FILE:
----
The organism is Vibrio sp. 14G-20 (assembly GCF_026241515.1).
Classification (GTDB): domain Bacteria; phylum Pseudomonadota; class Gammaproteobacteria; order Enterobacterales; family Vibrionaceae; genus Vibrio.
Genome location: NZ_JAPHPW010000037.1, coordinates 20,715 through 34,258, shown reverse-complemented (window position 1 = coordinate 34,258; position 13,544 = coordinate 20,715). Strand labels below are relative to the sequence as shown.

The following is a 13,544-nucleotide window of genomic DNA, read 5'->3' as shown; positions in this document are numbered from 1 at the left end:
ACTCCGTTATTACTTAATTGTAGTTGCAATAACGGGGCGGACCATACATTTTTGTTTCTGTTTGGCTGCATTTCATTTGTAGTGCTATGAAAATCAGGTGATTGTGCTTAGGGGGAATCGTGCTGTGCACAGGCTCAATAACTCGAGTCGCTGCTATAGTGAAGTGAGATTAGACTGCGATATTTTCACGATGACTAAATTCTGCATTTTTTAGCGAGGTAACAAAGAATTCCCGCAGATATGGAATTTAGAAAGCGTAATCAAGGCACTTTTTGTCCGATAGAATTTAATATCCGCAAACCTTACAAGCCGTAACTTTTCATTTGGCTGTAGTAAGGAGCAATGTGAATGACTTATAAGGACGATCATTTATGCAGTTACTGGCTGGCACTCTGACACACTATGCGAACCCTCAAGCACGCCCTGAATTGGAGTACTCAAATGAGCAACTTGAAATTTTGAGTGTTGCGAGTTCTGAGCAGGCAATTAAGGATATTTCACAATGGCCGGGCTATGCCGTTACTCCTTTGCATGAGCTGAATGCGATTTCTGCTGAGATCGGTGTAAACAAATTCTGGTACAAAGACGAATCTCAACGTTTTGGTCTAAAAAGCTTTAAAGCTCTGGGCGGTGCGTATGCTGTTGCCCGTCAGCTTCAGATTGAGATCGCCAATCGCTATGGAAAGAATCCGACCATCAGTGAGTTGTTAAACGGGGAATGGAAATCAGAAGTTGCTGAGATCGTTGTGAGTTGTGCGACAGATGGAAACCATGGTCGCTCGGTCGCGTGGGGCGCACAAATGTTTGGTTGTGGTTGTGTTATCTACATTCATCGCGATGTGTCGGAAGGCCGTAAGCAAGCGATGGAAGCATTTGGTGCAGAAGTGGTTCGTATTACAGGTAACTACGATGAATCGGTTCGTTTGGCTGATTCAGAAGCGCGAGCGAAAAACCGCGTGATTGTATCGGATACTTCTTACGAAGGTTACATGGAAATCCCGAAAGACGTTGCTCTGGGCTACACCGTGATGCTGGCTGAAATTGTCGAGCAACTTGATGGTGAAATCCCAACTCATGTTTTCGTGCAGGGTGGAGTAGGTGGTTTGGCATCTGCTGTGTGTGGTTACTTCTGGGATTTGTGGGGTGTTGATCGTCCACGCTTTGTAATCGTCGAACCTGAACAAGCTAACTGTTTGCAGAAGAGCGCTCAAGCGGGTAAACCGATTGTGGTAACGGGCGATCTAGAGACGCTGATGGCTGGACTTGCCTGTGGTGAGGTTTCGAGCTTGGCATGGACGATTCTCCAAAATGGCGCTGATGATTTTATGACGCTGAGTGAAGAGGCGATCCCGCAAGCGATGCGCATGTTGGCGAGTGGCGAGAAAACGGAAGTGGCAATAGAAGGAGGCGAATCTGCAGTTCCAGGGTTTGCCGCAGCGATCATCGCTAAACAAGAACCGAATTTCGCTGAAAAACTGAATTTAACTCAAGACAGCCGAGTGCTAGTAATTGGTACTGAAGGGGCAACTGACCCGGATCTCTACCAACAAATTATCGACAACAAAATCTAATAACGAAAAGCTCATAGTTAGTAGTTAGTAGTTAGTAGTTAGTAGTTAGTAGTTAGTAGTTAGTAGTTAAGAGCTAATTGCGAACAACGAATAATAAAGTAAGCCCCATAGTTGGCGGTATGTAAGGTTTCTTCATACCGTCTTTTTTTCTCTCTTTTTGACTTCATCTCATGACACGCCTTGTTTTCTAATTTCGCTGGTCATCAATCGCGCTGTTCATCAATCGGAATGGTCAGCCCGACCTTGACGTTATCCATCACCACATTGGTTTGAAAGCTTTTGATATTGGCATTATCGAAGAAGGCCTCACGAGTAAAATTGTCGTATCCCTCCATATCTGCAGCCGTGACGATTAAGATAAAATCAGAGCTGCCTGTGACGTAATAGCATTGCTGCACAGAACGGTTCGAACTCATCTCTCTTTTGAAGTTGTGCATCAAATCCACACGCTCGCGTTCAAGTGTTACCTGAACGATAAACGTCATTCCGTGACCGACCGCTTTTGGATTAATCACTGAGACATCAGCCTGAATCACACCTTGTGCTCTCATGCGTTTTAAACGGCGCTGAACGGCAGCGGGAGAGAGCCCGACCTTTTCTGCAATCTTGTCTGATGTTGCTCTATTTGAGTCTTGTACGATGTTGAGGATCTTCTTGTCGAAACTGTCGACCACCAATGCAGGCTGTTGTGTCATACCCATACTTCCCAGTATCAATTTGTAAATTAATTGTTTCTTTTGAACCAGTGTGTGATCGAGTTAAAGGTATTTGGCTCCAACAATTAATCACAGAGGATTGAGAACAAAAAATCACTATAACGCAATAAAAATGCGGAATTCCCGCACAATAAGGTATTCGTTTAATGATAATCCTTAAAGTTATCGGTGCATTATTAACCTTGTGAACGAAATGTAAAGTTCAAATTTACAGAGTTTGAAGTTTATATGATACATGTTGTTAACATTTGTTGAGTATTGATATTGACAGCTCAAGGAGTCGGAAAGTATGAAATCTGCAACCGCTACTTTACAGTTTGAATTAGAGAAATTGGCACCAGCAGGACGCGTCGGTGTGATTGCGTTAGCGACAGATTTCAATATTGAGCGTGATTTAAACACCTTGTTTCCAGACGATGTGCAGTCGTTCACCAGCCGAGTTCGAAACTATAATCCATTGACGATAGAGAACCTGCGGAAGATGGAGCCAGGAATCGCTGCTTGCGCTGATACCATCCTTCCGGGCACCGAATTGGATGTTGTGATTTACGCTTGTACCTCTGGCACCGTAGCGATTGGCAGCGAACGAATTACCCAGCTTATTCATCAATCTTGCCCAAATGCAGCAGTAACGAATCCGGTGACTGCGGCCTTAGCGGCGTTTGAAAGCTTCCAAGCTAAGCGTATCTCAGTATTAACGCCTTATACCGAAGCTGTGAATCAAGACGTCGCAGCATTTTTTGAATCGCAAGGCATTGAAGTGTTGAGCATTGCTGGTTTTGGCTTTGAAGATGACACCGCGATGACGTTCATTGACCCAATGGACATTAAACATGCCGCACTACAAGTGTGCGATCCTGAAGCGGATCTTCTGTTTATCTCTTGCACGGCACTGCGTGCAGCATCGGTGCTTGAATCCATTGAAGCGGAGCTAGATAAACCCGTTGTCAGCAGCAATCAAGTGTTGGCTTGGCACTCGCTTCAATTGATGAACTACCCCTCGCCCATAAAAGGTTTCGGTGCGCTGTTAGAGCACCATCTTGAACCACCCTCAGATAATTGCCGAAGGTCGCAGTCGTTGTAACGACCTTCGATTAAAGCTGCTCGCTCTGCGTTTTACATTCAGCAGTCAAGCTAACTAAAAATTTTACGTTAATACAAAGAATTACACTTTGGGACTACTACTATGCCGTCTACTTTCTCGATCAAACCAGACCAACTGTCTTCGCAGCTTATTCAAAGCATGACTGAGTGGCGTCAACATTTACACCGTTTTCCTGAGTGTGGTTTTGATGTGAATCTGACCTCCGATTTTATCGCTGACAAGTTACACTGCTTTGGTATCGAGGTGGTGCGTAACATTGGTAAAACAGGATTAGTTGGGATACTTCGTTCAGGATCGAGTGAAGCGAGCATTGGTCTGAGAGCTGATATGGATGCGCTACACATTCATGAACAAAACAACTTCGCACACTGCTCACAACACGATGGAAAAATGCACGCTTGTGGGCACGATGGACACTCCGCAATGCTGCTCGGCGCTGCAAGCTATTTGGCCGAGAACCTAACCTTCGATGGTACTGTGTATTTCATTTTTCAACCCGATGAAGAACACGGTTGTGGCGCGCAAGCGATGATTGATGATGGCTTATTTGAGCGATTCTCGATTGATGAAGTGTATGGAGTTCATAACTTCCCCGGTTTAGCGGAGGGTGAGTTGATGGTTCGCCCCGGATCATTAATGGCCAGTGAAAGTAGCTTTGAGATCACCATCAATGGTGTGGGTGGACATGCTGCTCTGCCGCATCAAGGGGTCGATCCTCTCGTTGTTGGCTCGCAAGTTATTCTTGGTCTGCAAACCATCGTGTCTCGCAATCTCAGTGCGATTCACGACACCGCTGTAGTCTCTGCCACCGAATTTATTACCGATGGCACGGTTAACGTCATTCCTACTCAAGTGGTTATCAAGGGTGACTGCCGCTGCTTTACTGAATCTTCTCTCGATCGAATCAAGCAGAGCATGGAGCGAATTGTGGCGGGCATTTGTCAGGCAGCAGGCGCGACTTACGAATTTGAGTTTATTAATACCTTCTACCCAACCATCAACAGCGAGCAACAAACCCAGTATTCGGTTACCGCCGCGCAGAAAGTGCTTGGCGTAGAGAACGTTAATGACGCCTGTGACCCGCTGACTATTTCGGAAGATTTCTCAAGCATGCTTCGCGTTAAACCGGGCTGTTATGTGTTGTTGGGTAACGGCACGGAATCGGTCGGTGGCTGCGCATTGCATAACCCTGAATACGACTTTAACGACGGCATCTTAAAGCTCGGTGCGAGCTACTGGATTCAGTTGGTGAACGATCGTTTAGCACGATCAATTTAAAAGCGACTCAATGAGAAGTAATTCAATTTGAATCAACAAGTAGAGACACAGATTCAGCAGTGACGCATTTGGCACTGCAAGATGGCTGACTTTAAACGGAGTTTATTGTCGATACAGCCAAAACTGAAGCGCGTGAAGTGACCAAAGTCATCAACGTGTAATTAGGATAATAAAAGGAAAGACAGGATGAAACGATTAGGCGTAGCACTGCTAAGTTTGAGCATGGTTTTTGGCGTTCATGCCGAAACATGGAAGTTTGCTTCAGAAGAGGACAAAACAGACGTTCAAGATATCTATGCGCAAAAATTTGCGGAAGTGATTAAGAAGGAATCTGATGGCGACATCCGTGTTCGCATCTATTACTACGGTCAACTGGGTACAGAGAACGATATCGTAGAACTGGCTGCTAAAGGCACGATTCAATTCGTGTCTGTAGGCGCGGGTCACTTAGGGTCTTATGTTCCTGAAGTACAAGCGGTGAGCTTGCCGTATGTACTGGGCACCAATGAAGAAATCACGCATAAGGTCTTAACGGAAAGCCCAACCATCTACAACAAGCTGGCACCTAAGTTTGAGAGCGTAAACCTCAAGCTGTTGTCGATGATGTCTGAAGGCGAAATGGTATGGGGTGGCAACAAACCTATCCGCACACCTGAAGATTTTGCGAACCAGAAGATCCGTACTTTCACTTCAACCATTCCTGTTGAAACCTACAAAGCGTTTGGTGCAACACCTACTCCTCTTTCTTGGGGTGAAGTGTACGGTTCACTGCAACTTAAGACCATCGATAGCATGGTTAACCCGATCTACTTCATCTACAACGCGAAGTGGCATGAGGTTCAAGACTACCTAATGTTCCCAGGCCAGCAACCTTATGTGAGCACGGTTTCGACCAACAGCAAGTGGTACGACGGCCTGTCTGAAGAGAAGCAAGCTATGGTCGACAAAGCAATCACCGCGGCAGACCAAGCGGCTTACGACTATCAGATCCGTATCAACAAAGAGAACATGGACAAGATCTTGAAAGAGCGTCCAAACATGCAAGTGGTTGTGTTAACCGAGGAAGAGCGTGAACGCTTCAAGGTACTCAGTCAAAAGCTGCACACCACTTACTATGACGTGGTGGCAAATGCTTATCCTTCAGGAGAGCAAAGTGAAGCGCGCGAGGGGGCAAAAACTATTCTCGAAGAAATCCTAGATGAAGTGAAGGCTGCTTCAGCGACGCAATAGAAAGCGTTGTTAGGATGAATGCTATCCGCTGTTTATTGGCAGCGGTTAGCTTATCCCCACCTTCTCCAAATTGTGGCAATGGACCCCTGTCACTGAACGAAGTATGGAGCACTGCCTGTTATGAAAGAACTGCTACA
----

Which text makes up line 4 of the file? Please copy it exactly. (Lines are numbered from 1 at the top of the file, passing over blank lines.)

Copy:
The following is a 13,544-nucleotide window of genomic DNA, read 5'->3' as shown; positions in this document are numbered from 1 at the left end: